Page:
The problem with all these logo programs is that there isn’t the customer-facing education that encourages customers to prefer equipment or services that are future-proof with IPv6. The services program could be augmented through promotion of IP services that are ready to provide IPv6 as a standard-issue service than something that you ask for. This also includes the service being enabled by default if a customer connects a dual-stack router to the service.

As the “World IPv6 Day” and similar campaigns gain traction, it will become the time for consumers and small-business owners to consider the benefits of the new IPv6 technology and what it offers.

Send to Kindle

Freebox Révolution–the standard to measure a triple-play service by

Articles (French language – best resources)

Dossier -Test du Freebox Server | DegroupNews

Freebox Revolution – Test du Freebox Player | DegroupNews

From the horse’s mouth

Freebox Home Page – Free (France – French language)

My comments

Typically, the kind of equipment supplied to consumers by telecommunications carriers and Internet service providers for “triple-play”or similar Internet services has typically been drab in design and functionality. This is typically to work to the lowest-common denominator with both price, functionality and style.

The situation is very different in France where there is a lively competitive market for “triple-play”Internet service. Most urban or regional centres in this country are “dégroupée” for multiple competing ADSL-service operators. Here, these operators have access to the customers’ telephone lines as cable without paying France Télécom for a dial-tone service. There is also a steady rollout of fibre-optic service by the competing service providers for next-generation broadband Internet, with an overlaying requirement to provide competitive access to the ducts and poles for the fibre-optic service.

One of these major players is Free who have established a triple-play service for many years. Their latest iteration of the “Freebox” is now a benchmark for anyone offering a similar setup, whether in France or anywhere else.

I have previously covered the Freebox Révolution  in HomeNetworking01.info when a recent firmware update was released that integrated it with Apple’s ecosystem. As well, I have researched many French and English-language resources to learn more about this system.

The Freebox Révolution system

This system, like other triple-play setups offered in France, comprises of an Internet-gateway device, known as a “box”, and a set-top-box, known as a “décodeur”. These units have typically been interlinked by an Ethernet cable or user-supplied HomePlug kit, but is connected through a pair of “Freeplugs” which combine a power supply and a HomePlug-AV-Ethernet bridge in one box.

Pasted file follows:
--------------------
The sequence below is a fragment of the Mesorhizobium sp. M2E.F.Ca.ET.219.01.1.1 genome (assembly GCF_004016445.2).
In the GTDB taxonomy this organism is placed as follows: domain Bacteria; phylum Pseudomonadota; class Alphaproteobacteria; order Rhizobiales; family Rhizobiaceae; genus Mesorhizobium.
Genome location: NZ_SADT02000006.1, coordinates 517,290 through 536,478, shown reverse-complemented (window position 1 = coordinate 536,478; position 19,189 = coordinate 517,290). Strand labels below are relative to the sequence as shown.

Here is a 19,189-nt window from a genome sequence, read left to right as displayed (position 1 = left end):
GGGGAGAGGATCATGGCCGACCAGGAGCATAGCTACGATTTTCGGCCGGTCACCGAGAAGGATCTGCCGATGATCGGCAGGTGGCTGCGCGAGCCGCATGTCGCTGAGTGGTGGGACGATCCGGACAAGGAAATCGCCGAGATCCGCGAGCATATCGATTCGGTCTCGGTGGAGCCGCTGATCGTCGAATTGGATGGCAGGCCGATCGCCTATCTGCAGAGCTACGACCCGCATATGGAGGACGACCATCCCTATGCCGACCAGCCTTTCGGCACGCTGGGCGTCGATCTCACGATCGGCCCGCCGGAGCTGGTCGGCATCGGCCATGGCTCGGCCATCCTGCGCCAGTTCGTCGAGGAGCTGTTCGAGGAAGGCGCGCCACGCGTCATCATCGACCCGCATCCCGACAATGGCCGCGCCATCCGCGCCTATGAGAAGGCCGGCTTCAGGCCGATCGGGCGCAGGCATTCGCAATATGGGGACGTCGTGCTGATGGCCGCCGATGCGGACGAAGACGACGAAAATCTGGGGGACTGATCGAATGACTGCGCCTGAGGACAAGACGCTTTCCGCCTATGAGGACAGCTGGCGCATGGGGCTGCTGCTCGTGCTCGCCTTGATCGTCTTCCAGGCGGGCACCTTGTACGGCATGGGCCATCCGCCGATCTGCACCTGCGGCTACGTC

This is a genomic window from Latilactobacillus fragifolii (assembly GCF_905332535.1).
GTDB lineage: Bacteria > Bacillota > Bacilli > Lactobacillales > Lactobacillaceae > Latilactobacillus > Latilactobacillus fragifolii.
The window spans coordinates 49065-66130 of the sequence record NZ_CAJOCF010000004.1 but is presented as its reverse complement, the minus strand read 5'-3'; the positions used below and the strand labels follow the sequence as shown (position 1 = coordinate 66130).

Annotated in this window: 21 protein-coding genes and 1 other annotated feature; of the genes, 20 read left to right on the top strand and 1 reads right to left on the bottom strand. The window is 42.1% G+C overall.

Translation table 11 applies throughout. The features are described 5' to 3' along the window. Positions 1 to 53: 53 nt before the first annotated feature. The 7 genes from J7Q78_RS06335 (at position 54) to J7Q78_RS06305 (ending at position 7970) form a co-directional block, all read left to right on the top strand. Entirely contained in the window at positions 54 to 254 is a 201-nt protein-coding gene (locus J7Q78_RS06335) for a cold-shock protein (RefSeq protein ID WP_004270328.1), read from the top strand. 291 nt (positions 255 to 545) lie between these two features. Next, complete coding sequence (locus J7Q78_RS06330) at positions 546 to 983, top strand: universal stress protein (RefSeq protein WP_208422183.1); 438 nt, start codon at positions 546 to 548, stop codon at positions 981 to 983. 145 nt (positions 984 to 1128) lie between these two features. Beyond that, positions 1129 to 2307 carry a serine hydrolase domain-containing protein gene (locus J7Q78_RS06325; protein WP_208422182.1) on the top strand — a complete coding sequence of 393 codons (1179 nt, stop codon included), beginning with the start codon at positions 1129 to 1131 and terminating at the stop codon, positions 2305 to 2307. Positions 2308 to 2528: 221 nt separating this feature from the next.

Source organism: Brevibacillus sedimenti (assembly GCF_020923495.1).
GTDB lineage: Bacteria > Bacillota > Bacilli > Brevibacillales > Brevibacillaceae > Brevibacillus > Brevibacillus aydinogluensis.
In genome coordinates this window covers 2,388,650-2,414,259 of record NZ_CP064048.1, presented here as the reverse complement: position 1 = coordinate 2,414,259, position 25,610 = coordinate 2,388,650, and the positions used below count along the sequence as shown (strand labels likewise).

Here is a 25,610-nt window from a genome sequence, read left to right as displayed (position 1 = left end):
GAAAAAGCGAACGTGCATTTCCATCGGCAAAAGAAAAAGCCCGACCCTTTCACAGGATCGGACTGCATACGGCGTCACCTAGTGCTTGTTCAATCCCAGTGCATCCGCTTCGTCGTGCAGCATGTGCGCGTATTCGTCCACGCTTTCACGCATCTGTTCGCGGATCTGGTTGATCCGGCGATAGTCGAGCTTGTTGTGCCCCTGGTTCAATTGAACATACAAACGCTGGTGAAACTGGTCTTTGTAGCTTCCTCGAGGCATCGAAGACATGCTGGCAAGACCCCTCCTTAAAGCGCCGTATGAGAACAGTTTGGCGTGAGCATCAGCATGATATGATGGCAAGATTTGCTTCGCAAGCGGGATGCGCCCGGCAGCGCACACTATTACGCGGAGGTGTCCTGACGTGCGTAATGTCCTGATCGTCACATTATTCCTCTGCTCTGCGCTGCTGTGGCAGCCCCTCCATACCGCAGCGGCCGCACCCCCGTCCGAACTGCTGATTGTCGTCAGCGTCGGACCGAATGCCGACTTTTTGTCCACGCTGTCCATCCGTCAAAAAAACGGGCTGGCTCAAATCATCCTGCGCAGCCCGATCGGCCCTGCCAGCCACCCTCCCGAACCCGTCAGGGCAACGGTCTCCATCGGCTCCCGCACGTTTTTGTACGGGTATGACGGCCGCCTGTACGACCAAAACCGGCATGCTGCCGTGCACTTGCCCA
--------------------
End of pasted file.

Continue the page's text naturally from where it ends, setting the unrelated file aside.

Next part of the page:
The units are a statement of industrial design in a similar way that Bang & Olufsen equipment are still a statement in this regard for consumer audio-video equipment. Both the Internet-gateway device and the set-top box have been designed by Phillippe Starck, known for extraordinary designs like the Parrot Zikmu network-enabled speakers or some of the LaCie external hard drives or network-attached storage systems.

Internet Gateway Device (Freebox Server)

This device consists of a broadband router, network-attached storage, VoIP ATA with DECT base station and audio player in one box.

It has a dual-WAN interface for either an ADSL2 service or an FTTH fibre-optic service. But the LAN functionality is one of the hallmarks of a cutting-edge device. It has 4 Gigabit Ethernet switched ports for Ethernet client devices as well as an access point for an 802,11n three-stream 450Mbps Wi-Fi segment. I mentioned previously that this unit also supports a HomePlug AV segment through the use of the supplied Freeplug adaptors. The Wi-Fi access point can also work as a separate “hotspot segment” for other Free subscribers.

The VoIP functionality works with an integrated analog-telephony adaptor and a DECT base station that you can associate 8 DECT cordless handsets with. These will provide full functionality with CAT-iQ DECT handsets.

The 250Gb NAS can work with the regular file-protocol suspects (CIFS, FTP, HTTP) but can work as a DLNA media server. It also works as a “staging post” for FTP, HTTP and BitTorrent downloads, the latter function being described as a “seedbox”. The recent firmware upgrades also implemented Apple TimeMachine support for incremental MacOS data backups. Of course, there is USB connectivity for 2 devices as well as eSATA connectivity for an external hard disk.